The Truth About the Sexes: Competing Magisteria in Modern Britain

Joanna Bogle FAITH Magazine July-August 2009

The Catholic writer and broadcaster Joanna Bogle contrasts increasingly fashionable assertions concerning the lack of meaning to male and female with the perennial and profound affirmation of such meaning within the Christian tradition.

A new reading scheme has been launched for boys (Times, January 7th 2009) with books emphasising action, adventure, and a team of young people battling against danger. The books are published by the Oxford University Press as a direct response to something that has been worrying educationalists for some while - the fact that boys vastly outnumber girls in illiteracy rates, and that many start secondary schools with very poor reading skills and no apparent interest in acquiring any. The new books form a "reading tree", each book a little more challenging than the one before, and feature stories about three boys and one girl who are fighting a Dr Evil and his schemes for attempting to shrink the world.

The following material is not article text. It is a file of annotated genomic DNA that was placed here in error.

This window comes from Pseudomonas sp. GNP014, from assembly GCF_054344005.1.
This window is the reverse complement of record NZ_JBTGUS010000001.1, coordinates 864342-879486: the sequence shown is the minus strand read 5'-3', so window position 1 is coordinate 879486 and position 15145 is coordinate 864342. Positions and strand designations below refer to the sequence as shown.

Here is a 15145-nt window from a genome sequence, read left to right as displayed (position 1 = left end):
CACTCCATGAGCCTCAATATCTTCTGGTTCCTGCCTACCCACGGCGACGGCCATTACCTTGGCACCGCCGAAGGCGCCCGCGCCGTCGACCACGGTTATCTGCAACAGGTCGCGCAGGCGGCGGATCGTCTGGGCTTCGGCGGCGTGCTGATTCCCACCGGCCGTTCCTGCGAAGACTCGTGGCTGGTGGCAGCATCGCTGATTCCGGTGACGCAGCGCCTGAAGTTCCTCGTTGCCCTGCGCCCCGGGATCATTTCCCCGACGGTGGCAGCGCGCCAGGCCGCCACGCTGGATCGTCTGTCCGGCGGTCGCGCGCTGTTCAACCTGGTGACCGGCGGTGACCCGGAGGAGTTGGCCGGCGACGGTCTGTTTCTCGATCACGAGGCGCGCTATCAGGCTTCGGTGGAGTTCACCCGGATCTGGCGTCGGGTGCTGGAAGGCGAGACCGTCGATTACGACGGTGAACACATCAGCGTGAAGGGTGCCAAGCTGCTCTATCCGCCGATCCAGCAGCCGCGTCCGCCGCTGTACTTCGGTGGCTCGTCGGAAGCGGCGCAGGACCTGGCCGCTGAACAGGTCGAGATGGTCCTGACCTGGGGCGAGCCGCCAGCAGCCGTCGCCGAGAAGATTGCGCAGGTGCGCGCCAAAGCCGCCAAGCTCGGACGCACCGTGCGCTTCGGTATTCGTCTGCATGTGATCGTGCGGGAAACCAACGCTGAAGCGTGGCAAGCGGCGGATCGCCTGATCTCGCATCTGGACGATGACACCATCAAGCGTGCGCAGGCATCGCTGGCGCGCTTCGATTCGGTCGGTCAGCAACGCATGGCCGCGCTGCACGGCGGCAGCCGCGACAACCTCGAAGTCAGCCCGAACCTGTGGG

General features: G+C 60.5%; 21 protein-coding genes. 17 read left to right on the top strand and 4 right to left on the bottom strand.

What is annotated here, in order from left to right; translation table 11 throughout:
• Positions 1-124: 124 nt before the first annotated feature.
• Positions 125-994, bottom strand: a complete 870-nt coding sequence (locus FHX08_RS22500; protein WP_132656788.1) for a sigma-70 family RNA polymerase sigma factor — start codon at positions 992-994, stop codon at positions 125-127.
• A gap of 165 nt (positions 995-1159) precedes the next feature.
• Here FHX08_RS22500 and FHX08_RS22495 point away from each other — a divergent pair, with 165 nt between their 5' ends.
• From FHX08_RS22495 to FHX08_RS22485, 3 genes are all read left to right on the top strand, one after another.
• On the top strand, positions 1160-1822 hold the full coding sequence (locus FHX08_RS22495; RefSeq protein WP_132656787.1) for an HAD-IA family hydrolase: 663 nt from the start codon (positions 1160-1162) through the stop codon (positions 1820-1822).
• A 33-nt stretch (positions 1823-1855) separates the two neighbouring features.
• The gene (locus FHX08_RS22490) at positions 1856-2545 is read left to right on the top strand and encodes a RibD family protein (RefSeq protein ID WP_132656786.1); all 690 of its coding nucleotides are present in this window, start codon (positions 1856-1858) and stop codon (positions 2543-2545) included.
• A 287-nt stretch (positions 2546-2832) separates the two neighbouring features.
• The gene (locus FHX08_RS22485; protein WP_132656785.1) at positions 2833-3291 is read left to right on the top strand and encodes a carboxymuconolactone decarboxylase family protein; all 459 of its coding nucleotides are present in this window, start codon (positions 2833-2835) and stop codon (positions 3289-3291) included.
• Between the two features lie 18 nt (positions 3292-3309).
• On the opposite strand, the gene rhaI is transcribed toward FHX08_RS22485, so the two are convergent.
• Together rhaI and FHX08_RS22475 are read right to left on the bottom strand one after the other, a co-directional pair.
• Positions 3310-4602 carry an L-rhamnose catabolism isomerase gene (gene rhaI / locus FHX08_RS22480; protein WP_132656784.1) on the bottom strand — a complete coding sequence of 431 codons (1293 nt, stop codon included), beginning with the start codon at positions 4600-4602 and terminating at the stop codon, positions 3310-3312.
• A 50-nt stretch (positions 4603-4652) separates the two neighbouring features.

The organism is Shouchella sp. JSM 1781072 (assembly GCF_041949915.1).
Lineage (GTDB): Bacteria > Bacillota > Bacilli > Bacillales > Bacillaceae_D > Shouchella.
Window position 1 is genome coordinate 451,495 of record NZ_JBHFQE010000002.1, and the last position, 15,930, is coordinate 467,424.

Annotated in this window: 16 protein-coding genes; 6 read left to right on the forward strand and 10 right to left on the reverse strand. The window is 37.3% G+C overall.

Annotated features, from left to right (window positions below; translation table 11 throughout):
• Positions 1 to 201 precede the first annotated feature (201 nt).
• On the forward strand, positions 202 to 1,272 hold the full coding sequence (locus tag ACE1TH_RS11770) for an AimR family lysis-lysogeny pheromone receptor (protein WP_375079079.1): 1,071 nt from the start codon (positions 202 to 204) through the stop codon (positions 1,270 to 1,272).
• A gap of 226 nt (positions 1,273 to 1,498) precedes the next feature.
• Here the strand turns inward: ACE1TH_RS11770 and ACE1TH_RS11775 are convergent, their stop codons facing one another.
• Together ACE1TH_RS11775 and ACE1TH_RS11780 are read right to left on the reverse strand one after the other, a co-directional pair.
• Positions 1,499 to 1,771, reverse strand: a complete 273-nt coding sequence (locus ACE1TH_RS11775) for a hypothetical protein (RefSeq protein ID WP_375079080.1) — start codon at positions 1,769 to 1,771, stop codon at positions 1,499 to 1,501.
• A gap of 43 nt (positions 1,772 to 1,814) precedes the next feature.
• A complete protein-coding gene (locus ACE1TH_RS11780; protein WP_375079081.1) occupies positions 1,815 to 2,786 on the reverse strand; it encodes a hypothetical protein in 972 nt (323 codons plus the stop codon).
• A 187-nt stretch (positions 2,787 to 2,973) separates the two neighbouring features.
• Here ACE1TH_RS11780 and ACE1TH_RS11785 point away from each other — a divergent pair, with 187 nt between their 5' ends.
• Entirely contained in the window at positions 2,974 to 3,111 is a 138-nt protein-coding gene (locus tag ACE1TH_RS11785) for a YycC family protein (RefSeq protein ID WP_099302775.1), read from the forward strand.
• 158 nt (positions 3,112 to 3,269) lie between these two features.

Now this is particularly significant because for years and years - I first recall writing about this in the late 1970s -the policy foisted on schools has been exactly the reverse. The Equal Opportunities Commission (now the Equality and Human Rights Commission, EHR) spent a great deal of your money and mine in telling schools to ban books which showed boys taking the lead or doing adventurous things, on the grounds that such books were "sexist". The Commission urged that books should be used to convey important social messages: for instance one book which it urged school libraries to acquire, and this writer personally got to see as a governor, was about a boy wearing a pink dress.

The Commission did not do this in order to help more children to read - on the contrary. It was known, even back in the early 1970s, that boys found reading less easy and less congenial than did girls, and were over-represented in remedial reading classes. But this information was ignored, downplayed or dismissed as irrelevant: what mattered was not education, or children's needs, but feminist ideology.